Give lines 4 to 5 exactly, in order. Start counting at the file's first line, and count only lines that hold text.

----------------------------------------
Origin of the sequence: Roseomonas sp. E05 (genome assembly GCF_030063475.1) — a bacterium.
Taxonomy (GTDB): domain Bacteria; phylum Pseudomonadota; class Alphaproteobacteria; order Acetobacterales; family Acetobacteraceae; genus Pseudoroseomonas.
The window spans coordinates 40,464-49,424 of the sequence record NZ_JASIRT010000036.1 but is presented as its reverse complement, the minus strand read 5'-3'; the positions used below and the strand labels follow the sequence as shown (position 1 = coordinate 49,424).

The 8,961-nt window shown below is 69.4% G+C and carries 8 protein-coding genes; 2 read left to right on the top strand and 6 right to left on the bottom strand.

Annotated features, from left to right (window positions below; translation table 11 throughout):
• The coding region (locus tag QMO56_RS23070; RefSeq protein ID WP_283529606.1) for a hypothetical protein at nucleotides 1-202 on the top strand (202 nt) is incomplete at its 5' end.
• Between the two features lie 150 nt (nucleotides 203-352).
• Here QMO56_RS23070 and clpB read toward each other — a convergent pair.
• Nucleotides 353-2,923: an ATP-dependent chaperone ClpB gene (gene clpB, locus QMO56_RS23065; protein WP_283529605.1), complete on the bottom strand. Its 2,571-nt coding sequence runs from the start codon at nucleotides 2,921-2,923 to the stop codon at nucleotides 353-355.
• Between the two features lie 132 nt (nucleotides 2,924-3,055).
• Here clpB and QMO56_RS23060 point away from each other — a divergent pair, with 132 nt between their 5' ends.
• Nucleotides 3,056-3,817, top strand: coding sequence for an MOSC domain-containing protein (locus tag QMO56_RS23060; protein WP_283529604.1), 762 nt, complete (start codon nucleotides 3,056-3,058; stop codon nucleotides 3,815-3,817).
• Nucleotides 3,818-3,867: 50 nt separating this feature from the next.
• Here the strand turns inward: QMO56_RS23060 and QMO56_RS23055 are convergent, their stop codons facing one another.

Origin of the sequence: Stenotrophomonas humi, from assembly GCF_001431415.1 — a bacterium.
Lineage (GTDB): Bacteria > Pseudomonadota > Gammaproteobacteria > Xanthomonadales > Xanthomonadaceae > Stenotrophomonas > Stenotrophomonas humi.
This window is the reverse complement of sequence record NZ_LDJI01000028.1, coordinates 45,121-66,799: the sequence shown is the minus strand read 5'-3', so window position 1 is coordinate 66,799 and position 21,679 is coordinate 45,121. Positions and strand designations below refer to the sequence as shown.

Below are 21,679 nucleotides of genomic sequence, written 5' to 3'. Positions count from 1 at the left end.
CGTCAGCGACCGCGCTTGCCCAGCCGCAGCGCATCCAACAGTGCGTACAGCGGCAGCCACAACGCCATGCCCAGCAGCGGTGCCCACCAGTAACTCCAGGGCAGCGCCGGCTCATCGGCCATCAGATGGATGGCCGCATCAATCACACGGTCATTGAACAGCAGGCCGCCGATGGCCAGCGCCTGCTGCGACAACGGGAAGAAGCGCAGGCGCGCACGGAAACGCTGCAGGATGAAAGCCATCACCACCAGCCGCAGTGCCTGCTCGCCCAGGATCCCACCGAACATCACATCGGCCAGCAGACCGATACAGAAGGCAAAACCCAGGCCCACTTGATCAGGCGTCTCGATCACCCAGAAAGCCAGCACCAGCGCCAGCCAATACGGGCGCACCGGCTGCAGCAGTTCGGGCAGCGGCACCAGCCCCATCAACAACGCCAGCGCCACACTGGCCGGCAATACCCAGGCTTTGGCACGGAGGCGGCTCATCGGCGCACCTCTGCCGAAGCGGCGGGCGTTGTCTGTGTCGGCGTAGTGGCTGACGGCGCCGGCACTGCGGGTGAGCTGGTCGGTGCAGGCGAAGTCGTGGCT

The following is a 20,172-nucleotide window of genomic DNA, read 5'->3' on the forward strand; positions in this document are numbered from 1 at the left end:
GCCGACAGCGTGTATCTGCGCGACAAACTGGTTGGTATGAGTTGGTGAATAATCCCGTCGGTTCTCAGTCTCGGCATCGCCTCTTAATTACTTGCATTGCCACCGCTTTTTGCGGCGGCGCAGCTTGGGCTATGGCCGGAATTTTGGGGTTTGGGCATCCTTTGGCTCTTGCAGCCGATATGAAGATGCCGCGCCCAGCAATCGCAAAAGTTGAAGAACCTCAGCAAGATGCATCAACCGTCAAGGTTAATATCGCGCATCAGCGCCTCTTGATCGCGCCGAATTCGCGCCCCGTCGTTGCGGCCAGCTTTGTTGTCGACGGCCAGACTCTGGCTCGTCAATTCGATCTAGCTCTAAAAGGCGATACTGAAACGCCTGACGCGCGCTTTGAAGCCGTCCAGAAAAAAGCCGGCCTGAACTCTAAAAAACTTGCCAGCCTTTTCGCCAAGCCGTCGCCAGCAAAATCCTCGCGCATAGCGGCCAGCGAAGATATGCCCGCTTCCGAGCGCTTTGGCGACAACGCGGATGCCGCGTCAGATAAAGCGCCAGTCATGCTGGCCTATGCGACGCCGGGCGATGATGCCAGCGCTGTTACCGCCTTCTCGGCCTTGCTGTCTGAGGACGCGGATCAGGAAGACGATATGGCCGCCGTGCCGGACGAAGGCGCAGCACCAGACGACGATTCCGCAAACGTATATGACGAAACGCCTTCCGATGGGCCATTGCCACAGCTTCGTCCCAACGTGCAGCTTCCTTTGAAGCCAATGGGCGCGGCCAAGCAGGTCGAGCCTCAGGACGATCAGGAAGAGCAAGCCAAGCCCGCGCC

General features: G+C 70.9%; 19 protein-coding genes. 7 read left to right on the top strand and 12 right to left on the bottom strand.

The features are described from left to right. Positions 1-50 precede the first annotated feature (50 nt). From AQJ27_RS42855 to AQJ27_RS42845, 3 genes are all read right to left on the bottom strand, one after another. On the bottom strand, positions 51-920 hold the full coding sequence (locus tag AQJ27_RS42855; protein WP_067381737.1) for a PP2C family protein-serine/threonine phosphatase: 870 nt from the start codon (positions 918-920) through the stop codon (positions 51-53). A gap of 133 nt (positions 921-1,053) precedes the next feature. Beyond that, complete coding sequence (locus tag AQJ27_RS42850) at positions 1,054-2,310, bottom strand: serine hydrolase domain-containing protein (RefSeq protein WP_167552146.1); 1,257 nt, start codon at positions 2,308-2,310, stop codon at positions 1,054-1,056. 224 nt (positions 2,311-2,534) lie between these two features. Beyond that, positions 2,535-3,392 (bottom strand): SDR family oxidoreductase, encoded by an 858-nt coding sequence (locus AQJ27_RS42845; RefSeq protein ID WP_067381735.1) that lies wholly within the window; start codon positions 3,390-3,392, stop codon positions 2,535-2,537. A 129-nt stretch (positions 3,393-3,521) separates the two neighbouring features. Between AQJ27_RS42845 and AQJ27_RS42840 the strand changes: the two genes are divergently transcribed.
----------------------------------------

The 8,961-nt window shown below is 69.4% G+C and carries 8 protein-coding genes; 2 read left to right on the top strand and 6 right to left on the bottom strand.

Annotated features, from left to right (window positions below; translation table 11 throughout):